Russell Gilbert spars with son-in-law John Geiger in a quick game of pickleball.

Roger Kendall found a sport he wants to share with Moab: Pickleball.

“It’s a fast action game. It is much faster than tennis, but it doesn’t require the running and cutting that tennis does, so it is easier on your knees,” Kendall said.

He discovered the game in Frisco, Colo. The skiing community has two tennis courts that are now marked with pickleball lines. On Tuesday, Thursday and Sunday mornings people there are lining up to play.

“Now they get about 50 or 60 people showing up,” Kendall said. “It’s exploding. I think they could have even more people playing if they had more courts.”

Pickleball is a court sport played on a badminton-sized court with the net lowered to 34 inches at the center. It is played with a perforated plastic ball similar to a whiffle ball and wood or composite paddles about twice the size of ping-pong paddles.

“I played for the first time a few months ago as the program was first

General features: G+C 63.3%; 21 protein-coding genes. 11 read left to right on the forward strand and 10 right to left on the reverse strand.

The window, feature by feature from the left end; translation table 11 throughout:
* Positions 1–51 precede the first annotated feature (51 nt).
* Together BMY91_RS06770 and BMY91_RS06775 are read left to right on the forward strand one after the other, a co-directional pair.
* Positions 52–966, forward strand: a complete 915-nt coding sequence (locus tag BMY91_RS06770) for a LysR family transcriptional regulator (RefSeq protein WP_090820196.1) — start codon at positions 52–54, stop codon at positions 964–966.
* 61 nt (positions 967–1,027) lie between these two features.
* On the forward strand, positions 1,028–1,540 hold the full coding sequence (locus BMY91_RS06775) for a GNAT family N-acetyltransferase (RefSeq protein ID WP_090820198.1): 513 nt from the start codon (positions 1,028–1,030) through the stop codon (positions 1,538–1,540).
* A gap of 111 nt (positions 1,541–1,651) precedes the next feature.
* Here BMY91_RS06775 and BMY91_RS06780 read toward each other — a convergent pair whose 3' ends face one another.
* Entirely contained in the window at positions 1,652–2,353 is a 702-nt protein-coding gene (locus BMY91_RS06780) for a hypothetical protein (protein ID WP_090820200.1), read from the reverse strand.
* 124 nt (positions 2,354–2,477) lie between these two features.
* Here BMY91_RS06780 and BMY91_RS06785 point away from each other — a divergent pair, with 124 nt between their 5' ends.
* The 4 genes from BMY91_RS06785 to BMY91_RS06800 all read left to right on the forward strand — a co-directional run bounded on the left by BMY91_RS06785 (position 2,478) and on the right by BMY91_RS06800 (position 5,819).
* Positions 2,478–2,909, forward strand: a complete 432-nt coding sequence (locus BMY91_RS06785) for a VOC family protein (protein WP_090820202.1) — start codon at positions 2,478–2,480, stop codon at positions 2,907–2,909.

starting,” said Nancy Jordan, USA Pickleball Association board member. “I was surprised how much fun it is. It’s a natural transition from tennis – my knees don’t like to play anymore – and a great workout.”

Russell Gilbert, 64, played pickleball for the first time with his son-in-law John Geiger, Moab city recreation manager. He picked up the nuances quickly in a quick spar at the Moab City Gym.

“I’ve played badminton and I’ve played table tennis,” he said. “I found the game to be active and challenging.”

Pickleball can be played as singles or doubles. New players can learn the game quickly in a single session. No special apparel is needed, just something comfortable and appropriate for a court sport. Equipment is inexpensive and easily portable. The game can be played by all ages and is particularly popular in school physical education programs and senior groups.

Pickleball was invented in 1965 on Bainbridge Island, a short ferry ride from Seattle, by three dads: Joel Pritchard, Bill Bell, and Barney McCallum. Their kids were bored with their usual summertime activities, so they made equipment and created simple rules to have their children play. The name “pickleball” came from one of the co-inventor’s family cocker spaniel, Pickle, who would chase the stray ball and hide the balls in the bushes.